OVERBOARD LOTO Safety issues!!

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gadfly56

Senior Member
Location
New Jersey
What is there to 'fight' about, everyone just follows the company policy and gets on with their lives.
Probably because the same foreman is screaming about how long it's taking to turn the work around. Every time the MCC crew needs to operate the bucket, they have to interrupt the OP's work and drag him over to remove his lock. Then, he has to wait around until they're done so he can lock out the bucket and go back to his own work. I can see where this could put his productivity in the toilet.
 

mcclary's electrical

Senior Member
Location
VA
Probably because the same foreman is screaming about how long it's taking to turn the work around. Every time the MCC crew needs to operate the bucket, they have to interrupt the OP's work and drag him over to remove his lock. Then, he has to wait around until they're done so he can lock out the bucket and go back to his own work. I can see where this could put his productivity in the toilet.



and,,,,,,,,,,,,,,,,??????:roll:
 

big john

Senior Member
Location
Portland, ME
YOu have not answered my question yet. Does the MCC have it's own control power xfmr inside? If it does, then he's right. You're working on a motor that has it's disconnect LOTO. Along comes anothe guy who needs to work on the Mcc. He pulls the disco for the MCC. This kills control power, causing any detent single solenoid valve that was energized by the control power, to change states. Down comes a conveyor (by gravity) that had hydraulic cylinders holding it up. Control power is dangerous too
That's an awfully big extrapolation. Besides, if your scenerio was correct and there was the potential for stored hydraulic energy, then they would need to do a hydraulic LOTO as well as an electrical LOTO so the foreman would still be wrong because he's advocating unnecessary double-electrical LOTO.

-John
 

mcclary's electrical

Senior Member
Location
VA
That's an awfully big extrapolation. Besides, if your scenerio was correct and there was the potential for stored hydraulic energy, then they would need to do a hydraulic LOTO as well as an electrical LOTO so the foreman would still be wrong because he's advocating unnecessary double-electrical LOTO.

-John


That was a made up situation, and I don't believe your interpretation is correct. What if the hydraulic unit was also locked out along with motor? My scenario would take mechanical blocking to stop,,,,,not a unit lockout. And in all that disagreement, you missed the point. Control power is dangerous too.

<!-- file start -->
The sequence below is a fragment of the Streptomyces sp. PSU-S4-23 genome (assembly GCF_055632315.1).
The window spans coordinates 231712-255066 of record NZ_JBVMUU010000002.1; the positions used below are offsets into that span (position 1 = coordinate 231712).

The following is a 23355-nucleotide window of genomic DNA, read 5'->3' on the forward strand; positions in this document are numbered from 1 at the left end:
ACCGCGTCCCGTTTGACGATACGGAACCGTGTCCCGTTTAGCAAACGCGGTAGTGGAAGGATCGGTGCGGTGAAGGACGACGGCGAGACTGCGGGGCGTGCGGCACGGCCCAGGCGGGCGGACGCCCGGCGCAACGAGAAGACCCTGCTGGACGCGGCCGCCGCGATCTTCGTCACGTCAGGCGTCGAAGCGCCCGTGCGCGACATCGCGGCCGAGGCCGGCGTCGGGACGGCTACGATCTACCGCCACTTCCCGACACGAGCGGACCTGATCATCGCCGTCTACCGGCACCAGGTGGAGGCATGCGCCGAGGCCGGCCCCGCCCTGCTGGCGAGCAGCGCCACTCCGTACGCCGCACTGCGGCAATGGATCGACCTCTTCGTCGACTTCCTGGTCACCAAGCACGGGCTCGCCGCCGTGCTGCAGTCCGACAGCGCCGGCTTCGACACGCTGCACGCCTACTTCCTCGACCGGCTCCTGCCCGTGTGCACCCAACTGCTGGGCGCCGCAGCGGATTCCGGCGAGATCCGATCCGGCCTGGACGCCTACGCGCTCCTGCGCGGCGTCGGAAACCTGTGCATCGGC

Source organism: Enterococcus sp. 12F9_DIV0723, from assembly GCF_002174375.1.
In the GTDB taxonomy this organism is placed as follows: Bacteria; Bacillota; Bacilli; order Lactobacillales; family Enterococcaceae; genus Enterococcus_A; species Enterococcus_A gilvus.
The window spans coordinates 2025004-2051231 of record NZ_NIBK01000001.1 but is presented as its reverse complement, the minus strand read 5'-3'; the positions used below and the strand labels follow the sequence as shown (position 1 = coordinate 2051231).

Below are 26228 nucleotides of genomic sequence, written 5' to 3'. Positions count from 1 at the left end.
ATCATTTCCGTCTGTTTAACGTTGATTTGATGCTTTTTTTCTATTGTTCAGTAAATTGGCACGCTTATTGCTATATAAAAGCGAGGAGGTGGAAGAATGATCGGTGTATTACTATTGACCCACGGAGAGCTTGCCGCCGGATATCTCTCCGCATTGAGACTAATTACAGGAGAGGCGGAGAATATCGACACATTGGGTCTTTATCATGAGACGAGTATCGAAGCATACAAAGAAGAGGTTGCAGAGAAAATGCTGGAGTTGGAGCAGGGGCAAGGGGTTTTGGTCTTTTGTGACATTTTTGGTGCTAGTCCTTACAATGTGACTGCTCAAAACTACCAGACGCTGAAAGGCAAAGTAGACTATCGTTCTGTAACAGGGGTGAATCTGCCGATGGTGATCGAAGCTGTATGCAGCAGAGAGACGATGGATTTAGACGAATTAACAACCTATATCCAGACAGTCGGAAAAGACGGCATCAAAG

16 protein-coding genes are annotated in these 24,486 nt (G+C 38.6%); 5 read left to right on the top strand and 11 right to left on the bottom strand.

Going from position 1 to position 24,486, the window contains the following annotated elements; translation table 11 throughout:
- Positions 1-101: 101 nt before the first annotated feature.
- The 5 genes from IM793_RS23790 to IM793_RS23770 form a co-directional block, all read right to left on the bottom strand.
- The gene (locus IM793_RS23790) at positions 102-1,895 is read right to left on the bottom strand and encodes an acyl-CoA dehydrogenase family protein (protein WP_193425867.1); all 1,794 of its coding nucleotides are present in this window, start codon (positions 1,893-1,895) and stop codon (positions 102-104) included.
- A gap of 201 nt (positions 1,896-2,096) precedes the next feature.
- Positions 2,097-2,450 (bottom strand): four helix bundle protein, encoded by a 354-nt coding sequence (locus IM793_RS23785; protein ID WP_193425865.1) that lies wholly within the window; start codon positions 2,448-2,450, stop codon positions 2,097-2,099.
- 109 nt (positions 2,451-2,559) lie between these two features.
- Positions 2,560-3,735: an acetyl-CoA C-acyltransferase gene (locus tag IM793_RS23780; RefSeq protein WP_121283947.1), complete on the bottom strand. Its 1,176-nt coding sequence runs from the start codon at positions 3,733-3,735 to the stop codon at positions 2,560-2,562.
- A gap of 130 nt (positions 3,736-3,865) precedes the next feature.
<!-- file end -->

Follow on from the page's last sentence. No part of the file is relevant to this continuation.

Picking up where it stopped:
big john

Senior Member
Location
Portland, ME
That was a made up situation, and I don't believe your interpretation is correct. What if the hydraulic unit was also locked out along with motor? My scenario would take mechanical blocking to stop,,,,,not a unit lockout. And in all that disagreement, you missed the point. Control power is dangerous too.
I understood your point that control power can be dangerous, and I agree. But it was still a big extrapolation:
...The disco is 99% of the time within site of the motor, and it KILLS ALL power to the motor and there is NO other power source that can get to the person working on it....
We can only go on the information we've been told. This isn't about possible conveyors or hydraulics or control power, it's about feeders to a motor. The disconnect effectively removes power to the motor. There's no reason to lock out the MCC.

-John
 

mcclary's electrical

Senior Member
Location
VA
I understood your point that control power can be dangerous, and I agree. But it was still a big extrapolation: We can only go on the information we've been told. This isn't about possible conveyors or hydraulics or control power, it's about feeders to a motor. The disconnect effectively removes power to the motor. There's no reason to lock out the MCC.

-John


I really don't agree. It's not a big extrapolation, solenoid valves, control power, moving parts, and gravity are present in all munufacturing plants.

And I'd be willing to bet moey that I'm right about there being a control power xfmr in the MCC, he still hasn't answered that. I'll be this LOTO is not zero energy
 

gadfly56

Senior Member
Location
New Jersey
The issue I have with this is that the disco is 99% of the time within site of the motor, and it KILLS ALL power to the motor and there is NO other power source that can get to the person working on it. YES IT IS VERIFIED DEAD/NO POWER!.
I really don't agree. It's not a big extrapolation, solenoid valves, control power, moving parts, and gravity are present in all munufacturing plants.

And I'd be willing to bet moey that I'm right about there being a control power xfmr in the MCC, he still hasn't answered that. I'll be this LOTO is not zero energy
Bet all you want, in court this is "Assuming facts not in evidence." In fact, the OP (see above) puts KILLS ALL, NO, and YES IT IS VERIFIED DEAD/NO POWER in caps so we won't miss the point. Unless you're looking over his shoulder and see something to the contrary, we should do him the courtesy of believing he's telling the truth.
 

mcclary's electrical